No, the match of note to kick off the world’s most popular domestic football competition will take place in the unglamorous surrounds of Wigan (ok, so that’s inside the boundaries of Greater Manchester these days but who cares?) as the newest Premier League team, Blackpool, travel 38 miles from their seaside home to whatever the Latics’ stadium is called these days.

Last time these two sides met in league competition was in English football’s third tier just seven years ago. Having seen the Lancashire rivals play out a 1-1 draw in February 2003, nobody in their right mind would have dreamt that both these teams would have been promoted twice since then to duel in the Premier League in 2010.

Ok, so Wigan started their march up the Football League pyramid being bankrolled by Dave Whelan – they finished the season top of the then ‘Division Two’ on 100 points – but Blackpool were destined for another uninspiring mid-table finish. Their half-renovated stadium was a jumble of the past and the future – one side and one end were decrepit and falling apart and the Stanley Matthews Stand and Mortenson Kop had been opened in 2002 as a hopeful sign for a brighter (orange) future. The second half of the redevelopment has ground along like a tortoise going the wrong way on a treadmill.

Six years on in August 2009 those ‘new’ orange seats were pretty faded when the Tangerines, then in the Championship (having been promoted after a third-place League One finish in 2006/07), notched an impressive 4-1 League Cup win over their Premier League counterparts from across the county. It was one of those results that, if Wigan had been any other Premier League team, could have been described as a giant killing.

Blackpool went on an impressive run of results though and were contemplating the dizzy heights of the Championship playoff zone by Christmas. Everyone expected their season to implode or fizzle out, even those within the club were not dreaming of the Tangerines reaching the Premier League. The attitude was more ‘Let’s get 53 points to avoid relegation and then we can relax.’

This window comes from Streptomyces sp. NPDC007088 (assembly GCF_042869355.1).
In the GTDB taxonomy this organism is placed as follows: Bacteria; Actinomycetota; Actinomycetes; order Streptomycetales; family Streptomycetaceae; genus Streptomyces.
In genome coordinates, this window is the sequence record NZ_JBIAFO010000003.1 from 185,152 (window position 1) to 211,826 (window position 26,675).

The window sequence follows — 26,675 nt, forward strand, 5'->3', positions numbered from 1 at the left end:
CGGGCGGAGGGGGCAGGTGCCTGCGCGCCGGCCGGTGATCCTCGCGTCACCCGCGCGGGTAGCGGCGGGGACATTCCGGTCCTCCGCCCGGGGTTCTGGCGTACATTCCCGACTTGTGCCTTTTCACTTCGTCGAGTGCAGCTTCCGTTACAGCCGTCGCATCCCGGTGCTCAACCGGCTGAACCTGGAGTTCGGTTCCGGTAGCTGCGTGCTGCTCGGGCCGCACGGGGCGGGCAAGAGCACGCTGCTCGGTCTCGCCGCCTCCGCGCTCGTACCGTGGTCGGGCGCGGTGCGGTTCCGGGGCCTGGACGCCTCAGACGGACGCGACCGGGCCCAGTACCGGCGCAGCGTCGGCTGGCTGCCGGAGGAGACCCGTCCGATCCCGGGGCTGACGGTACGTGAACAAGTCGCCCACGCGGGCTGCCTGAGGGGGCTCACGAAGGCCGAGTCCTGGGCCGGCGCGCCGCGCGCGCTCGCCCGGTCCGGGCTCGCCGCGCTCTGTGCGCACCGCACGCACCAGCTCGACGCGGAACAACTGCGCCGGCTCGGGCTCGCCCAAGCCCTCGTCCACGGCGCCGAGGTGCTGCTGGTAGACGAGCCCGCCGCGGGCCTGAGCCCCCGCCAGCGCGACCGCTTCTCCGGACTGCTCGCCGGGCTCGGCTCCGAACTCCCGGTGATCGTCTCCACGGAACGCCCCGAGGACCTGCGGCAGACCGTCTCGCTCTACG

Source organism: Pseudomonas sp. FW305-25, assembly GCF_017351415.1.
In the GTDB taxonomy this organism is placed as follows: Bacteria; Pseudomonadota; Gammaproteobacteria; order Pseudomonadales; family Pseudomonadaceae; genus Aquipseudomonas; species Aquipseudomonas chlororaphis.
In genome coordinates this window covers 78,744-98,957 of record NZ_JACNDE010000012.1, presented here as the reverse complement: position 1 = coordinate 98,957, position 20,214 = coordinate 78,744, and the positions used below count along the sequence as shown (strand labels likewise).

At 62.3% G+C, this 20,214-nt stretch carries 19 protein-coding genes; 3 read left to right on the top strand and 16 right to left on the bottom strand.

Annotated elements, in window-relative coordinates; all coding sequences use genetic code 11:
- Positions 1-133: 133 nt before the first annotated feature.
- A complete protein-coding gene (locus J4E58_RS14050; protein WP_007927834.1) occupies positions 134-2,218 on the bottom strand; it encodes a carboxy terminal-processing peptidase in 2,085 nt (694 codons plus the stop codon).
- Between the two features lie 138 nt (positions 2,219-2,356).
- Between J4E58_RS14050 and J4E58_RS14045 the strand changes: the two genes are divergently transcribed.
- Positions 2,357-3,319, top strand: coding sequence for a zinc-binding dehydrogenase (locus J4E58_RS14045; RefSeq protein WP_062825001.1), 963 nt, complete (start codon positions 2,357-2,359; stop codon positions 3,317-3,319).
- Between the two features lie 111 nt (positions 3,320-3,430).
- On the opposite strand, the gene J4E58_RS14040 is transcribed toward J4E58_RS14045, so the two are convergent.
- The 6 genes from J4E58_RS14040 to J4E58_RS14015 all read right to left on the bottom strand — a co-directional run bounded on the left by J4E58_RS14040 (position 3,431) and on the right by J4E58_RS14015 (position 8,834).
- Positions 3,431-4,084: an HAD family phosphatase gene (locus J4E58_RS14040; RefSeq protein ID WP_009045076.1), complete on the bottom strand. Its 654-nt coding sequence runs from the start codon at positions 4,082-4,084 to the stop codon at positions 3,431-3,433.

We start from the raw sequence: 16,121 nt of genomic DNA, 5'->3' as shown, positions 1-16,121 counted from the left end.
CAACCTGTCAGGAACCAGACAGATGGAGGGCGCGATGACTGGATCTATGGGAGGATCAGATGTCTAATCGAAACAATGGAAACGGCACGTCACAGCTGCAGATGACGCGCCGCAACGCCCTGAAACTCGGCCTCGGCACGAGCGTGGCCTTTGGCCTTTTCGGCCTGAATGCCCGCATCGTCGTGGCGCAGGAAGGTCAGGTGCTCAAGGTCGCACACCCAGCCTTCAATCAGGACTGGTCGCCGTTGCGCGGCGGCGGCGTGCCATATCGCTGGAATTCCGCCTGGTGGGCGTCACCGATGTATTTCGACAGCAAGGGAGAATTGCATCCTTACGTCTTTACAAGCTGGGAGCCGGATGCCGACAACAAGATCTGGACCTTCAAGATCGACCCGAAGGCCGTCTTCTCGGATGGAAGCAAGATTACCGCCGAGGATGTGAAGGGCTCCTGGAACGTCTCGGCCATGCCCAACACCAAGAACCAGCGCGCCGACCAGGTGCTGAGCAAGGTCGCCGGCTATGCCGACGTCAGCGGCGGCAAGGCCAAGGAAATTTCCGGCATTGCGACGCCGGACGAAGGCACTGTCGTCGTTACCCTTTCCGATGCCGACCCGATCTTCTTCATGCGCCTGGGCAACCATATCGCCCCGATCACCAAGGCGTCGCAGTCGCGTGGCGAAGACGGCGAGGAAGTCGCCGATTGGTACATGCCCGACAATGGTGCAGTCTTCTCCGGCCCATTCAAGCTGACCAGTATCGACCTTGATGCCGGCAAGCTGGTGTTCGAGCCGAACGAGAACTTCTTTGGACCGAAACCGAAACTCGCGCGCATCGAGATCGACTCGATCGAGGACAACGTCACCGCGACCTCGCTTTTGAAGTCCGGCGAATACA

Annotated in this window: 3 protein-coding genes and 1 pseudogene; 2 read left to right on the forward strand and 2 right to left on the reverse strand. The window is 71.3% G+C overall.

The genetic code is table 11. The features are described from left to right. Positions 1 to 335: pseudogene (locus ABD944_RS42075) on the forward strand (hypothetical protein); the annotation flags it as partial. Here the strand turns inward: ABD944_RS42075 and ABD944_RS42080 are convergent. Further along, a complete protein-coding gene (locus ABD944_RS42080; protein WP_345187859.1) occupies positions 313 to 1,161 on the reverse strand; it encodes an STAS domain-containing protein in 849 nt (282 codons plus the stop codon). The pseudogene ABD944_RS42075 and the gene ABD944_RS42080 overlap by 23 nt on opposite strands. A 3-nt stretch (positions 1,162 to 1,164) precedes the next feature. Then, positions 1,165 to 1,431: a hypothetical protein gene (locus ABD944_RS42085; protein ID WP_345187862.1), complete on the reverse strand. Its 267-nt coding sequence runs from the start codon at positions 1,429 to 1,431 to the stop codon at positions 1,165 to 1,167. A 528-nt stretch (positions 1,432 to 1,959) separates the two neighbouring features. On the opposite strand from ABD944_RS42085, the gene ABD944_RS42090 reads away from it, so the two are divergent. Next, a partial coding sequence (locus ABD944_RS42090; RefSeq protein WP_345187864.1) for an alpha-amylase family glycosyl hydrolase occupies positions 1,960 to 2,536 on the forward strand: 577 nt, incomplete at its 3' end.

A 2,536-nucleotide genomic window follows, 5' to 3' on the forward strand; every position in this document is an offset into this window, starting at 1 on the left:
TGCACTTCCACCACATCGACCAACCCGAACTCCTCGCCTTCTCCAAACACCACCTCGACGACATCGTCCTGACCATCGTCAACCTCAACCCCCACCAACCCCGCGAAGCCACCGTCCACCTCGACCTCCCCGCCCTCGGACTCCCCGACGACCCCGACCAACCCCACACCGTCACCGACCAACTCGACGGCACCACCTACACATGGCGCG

But Blackpool kept marching on, they finished in the top six, beat Nottingham Forest in the playoff semi-finals before a 3-2 defeat of Cardiff City at Wembley sent the Seasiders into the promised land of Premier League football – and all this was done on one of the lowest budgets in second tier football.

So, Saturday’s match at the DW Stadium will play host to the minnows of the world’s most televised club football competition. But this is why English football is just so enticing – it proves you can afford to dream, whatever your perceived level.

Just like last year, Blackpool will be favourites for relegation. This year they will be playing a league higher than before, in a league they shouldn’t logically have contemplated playing in. Blackpool are in the Premier League! They’ll be playing at Bloomfield Road, which still hasn’t finished being built, a stadium that averaged around 8,600 spectators last season. Can the reality of this really kick in?

The Tangerine dream may not last long but it will be worth indulging every minute for those Seasiders fans who have not seen any top level success since Stanley Matthews and Stan Mortenson steered Blackpool to one of the memorable FA Cup wins of all time in 1953.

Much has changed in 57 years since and the 2010/11 campaign will now expose Blackpool’s unpredictable, erratic and entertaining manager, Ian Holloway to the world. Now that will be worth watching…

A former newspaper reporter in the UK, Colin Wood spent more than a decade working in communications & media relations for his hometown club, Colchester United, the A-League’s Perth Glory and Sheffield Wednesday. He lives in Perth, Australia, with his wife and infant son. Read more of Colin’s thoughts on footy at his blog, Off the Woodwork.